The guinea was a coin, minted in Great Britain between 1663 and 1814, that contained approximately one-quarter of an ounce of gold. The name came from the Guinea region in West Africa, from where much of the gold used to make the coins was sourced. It was the first English machine-struck gold coin, originally worth one pound sterling, equal to twenty shillings, but rises in the price of gold relative to silver caused the value of the guinea to increase, at times to as high as thirty shillings. From 1717 to 1816, its value was officially fixed at twenty-one shillings.
The Quarter guinea was a British coin minted only in the years 1718 and 1762. As the name implies, it was valued at one-fourth of a guinea, which at that time was worth twenty-one shillings. The quarter guinea therefore was valued at five shillings and threepence.
The half guinea gold coin of the Kingdom of England and later of Great Britain was first produced in 1669, some years after the Guinea entered circulation. It was officially eliminated in the Great Recoinage of 1816, although, like the guinea, it was used in quoting prices until decimalisation.
The Laurel was the third English gold coin with a value of twenty shillings or one pound produced during the reign of King James I. It was named after the laurel that the king is portrayed as wearing on his head, but it is considerably poorer in both quality and style than the sovereign and unite which preceded it. The coin was produced during James I's third coinage (1619-1625), five different busts of the king being used in these years. All the coins were produced at the Tower Mint in London. The laurel weighed 140.5 grains, less than the previous Unite but almost exactly the same as the Unite issued under Charles I.
The half laurel was a coin of the Kingdom of England minted between 1619 and 1625, with a value of ten shillings.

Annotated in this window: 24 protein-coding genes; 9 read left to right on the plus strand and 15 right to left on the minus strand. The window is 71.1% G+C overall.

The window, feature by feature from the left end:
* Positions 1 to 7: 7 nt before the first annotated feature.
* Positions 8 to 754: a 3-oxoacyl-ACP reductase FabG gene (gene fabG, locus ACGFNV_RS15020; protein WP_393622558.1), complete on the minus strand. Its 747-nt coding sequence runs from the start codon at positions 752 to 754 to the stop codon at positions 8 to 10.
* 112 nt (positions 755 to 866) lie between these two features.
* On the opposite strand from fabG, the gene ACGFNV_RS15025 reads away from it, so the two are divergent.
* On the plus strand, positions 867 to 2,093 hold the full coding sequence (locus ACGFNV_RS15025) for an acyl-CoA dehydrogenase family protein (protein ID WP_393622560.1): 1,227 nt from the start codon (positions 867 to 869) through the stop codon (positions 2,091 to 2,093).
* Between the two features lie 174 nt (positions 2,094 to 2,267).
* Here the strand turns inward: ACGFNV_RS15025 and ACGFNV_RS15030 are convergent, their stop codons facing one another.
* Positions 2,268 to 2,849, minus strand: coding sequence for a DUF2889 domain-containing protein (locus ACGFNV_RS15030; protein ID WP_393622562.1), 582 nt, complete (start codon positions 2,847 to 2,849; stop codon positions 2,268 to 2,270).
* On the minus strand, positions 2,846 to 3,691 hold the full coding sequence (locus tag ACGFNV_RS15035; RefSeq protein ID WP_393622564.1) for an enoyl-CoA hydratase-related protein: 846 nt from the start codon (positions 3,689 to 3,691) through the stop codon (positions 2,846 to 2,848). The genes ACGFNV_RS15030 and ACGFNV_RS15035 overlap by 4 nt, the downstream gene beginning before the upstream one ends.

The Rose Ryal is a gold coin of the Kingdom of England issued in the reign of King James I and is now very rare. The coin is really a two-ryal coin worth thirty shillings and is a development of the earlier fine sovereign of Queen Elizabeth I.
The half sovereign is an English and later, British gold coin with a nominal value of half a pound sterling, or ten shillings. It is half the weight of its counterpart 'full' sovereign coin.
The threepence or threepenny bit was a denomination of currency used by various jurisdictions in England, Ireland, Scotland and Wales, valued at 1/80 of a pound or ¼ of a shilling until decimalisation of the pound sterling and Irish pound in 1971. It was also used in some parts of the British Empire, notably Australia, New Zealand and South Africa.
The pre-decimal penny (1d) was a coin worth 1⁄240 of a pound sterling, or 1⁄12 of a shilling. Its symbol was d, from the Roman denarius. It was a continuation of the earlier English penny, and in Scotland it had the same monetary value as one pre-1707 Scottish shilling. The penny was originally minted in silver, but from the late 18th century it was minted in copper, and then after 1860 in bronze.
The English shilling was a silver coin of the Kingdom of England, when first introduced known as the testoon. It remained in circulation until it became the British shilling as the result of the Union of England and Scotland to form the Kingdom of Great Britain in 1707.
The double sovereign is a gold coin of the United Kingdom, with a nominal value of two pounds sterling or 40 shillings.